5. What would it look like, asked the designers and cartographers at Nature in the City, a local San Francisco-based non-profit, to fashion a dynamic map that reveals the habitats that flourish–and even be nourished–within an urbanized space. In so doing, the layers of the map act to orient readers to a counter-map of the built city, foregrounding the spaces of habitat that the group has encouraged across San Francisco and that actively exists on its streets and in its yards.
The new model of urban exploration in the map that is used in the header of this post is based less on navigating the urban space we know, than exploding the nature/urban dichotomy, and pointing us to the cites where nature has taken shape in the urban environment. The result shocks the viewer, actively inviting them to recalibrate their own reaction to urban space far more actively–and in a more engaged fashion–than one experiences when reading urban maps. And the practice of reading the map is not only engaging, prompting new activities of looking at one’s own neighborhood or cycling and running route,–but also extremely fun.
In an era of climate change and global warming, developing a positive relation to place–and an unpacking of its complex ecosystem of what Charles Darwin called the “endless form” of nature within a city offers what might be a more therapeutic and healthy relation to place than many digital maps and data visualizations afford their readers. Rather than focusing on the tyranny of a present–or on a diachronic view of past and present–the “endless form” of how nature interacts with and exists in the city is the focus of their map.
The image that the non-profit created of the spaces of habitat that can be nurtured and encouraged within the city–spaces for animal and plant habitat that are all too often overlooked in or absent from concepts of urban planning.
–and indeed how that space is mapped.
The reorientation to the urban map reminds us of the power of maps to redesign and re-appreciate place in an increasingly urbanized world. A long tradition of urban maps that celebrates the built environment as evidence of the city’s vital form: but recent debates about the prospects for urban livability have returned attention to the vital pathways and streams of live that undergird the city’s space; and in the case of San Francisco, perched between bay and ocean, and lying on multiple migratory routes of air and sea, the confluence between urban and natural spaces are perhaps especially salient to be of the moment as we try to remap urban space less in terms of buildings or built structures,–foregrounding empty areas of light green unfortunately rendered in rather generic flat light green hues in Google Maps that numb our visual curiosity for reading mapped space, or indeed of any of the other map servers we use to navigate the congested streets of urban space.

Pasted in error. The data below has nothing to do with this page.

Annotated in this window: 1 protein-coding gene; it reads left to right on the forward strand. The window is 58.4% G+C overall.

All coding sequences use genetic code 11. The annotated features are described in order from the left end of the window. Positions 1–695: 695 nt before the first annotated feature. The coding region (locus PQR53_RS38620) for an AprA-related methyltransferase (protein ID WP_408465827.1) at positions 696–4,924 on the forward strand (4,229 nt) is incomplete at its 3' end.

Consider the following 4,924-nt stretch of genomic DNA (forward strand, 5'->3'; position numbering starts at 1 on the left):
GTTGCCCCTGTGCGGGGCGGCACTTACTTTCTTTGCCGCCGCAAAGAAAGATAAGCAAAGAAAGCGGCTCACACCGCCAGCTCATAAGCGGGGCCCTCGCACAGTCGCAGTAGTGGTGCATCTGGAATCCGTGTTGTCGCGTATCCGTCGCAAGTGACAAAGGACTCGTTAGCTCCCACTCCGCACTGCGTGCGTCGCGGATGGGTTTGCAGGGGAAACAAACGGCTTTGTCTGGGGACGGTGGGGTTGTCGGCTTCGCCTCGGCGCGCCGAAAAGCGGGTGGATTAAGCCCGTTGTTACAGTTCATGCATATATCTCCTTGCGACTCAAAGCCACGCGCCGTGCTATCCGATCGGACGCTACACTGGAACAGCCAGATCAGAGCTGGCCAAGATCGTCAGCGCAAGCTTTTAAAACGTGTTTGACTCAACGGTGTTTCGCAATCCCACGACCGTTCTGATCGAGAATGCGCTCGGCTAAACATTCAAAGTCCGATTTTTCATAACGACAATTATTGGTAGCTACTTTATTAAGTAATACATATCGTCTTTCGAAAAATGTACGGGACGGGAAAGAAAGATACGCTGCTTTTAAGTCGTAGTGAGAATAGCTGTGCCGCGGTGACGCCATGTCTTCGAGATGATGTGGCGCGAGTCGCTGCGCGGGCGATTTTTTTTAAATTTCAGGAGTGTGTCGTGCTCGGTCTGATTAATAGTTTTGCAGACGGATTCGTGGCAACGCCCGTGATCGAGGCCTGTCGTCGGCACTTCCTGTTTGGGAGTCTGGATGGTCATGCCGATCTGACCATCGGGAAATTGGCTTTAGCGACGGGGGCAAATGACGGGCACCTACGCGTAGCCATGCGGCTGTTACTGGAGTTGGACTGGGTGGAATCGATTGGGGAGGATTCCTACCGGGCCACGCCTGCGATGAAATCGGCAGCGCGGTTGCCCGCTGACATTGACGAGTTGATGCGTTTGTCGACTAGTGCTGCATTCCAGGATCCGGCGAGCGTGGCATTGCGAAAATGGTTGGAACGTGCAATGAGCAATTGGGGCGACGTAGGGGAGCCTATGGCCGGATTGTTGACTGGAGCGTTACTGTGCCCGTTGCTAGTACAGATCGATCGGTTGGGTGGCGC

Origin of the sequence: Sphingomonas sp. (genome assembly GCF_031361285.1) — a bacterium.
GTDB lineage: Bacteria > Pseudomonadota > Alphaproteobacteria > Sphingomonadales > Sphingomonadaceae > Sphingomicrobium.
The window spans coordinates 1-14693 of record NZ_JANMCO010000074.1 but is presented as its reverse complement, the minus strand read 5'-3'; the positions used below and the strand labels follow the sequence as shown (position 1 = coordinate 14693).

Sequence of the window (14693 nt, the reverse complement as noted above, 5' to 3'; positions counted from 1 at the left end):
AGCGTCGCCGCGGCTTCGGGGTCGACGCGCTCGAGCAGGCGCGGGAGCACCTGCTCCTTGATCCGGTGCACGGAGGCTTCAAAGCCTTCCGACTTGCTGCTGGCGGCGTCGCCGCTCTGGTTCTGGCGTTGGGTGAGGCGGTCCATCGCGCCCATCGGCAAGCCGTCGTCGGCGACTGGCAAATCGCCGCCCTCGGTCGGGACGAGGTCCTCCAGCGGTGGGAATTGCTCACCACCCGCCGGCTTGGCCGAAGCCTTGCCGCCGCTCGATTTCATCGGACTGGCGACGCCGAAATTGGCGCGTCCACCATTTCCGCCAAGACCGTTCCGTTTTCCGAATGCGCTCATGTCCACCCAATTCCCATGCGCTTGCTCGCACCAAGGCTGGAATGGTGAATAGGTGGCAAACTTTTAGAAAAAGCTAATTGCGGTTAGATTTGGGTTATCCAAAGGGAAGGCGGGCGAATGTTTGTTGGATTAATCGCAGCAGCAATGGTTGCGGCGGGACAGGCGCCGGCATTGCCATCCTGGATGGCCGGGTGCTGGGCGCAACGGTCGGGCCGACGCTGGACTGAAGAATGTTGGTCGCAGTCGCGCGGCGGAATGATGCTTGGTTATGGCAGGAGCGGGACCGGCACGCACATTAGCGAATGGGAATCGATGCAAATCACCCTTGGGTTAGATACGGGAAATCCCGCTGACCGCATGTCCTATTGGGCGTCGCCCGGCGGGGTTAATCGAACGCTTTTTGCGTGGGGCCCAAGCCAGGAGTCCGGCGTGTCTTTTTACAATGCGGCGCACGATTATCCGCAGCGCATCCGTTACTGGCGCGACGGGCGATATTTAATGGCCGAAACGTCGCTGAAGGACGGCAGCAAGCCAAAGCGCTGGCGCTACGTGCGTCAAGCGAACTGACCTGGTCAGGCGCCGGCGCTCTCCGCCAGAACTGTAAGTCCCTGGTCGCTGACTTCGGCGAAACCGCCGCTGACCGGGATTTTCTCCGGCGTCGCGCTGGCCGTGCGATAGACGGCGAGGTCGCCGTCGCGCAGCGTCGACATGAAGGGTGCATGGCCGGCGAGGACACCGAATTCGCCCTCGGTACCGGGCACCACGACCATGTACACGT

Even as we are enjoined to “navigate our world faster and easier with Google Maps,” and trust the promises of such enhanced abilities, we too often tend to forget–or not see–ways that might orient ourselves to our surroundings or indeed what other sites in the world we might do well to pay attention to. If there is a danger that we are at risk of loosing sight of places of nature in our mental geography of urban space, the data rich nature of the map of wildlife habitat compiled by Nature in the City don’t dominate the viewer with data, as strongly as some maps continued to do–
–but offer an ability o reorient ourselves to the dense population of the urban space.
For Nature and the City suggests something of an urban understory that supports a rich variety of habitats, on which we can re-map our place in the city, less to an abillty to navigate our relations to urban space on its streets, but learn how other taxa live in the city, and use its space, in order to appreciate how we can be the best custodians of their habitat. Indeed, the remove of any grey space from the map’s surface and open face–
The intention is to invite us into urban space through a new set of coordinates, so to speak, that invite the viewer to orient themselves to urban space by an expanded and enriched sense of its habitation not only as a grid, but as a set of corridors of open space. San Francisco has few dirt roads, fruit orchards, wooden fences, forest canopy or decomposing broad-trunked trees, or choruses of cicadas crowding overgrown fields. But an abundance of complex habitats define the city raises questions of the vital relation of open spaces to the ecosystem that also inhabits it–and to the endangered habitat that groups like Nature in the City work to nourish and preserve.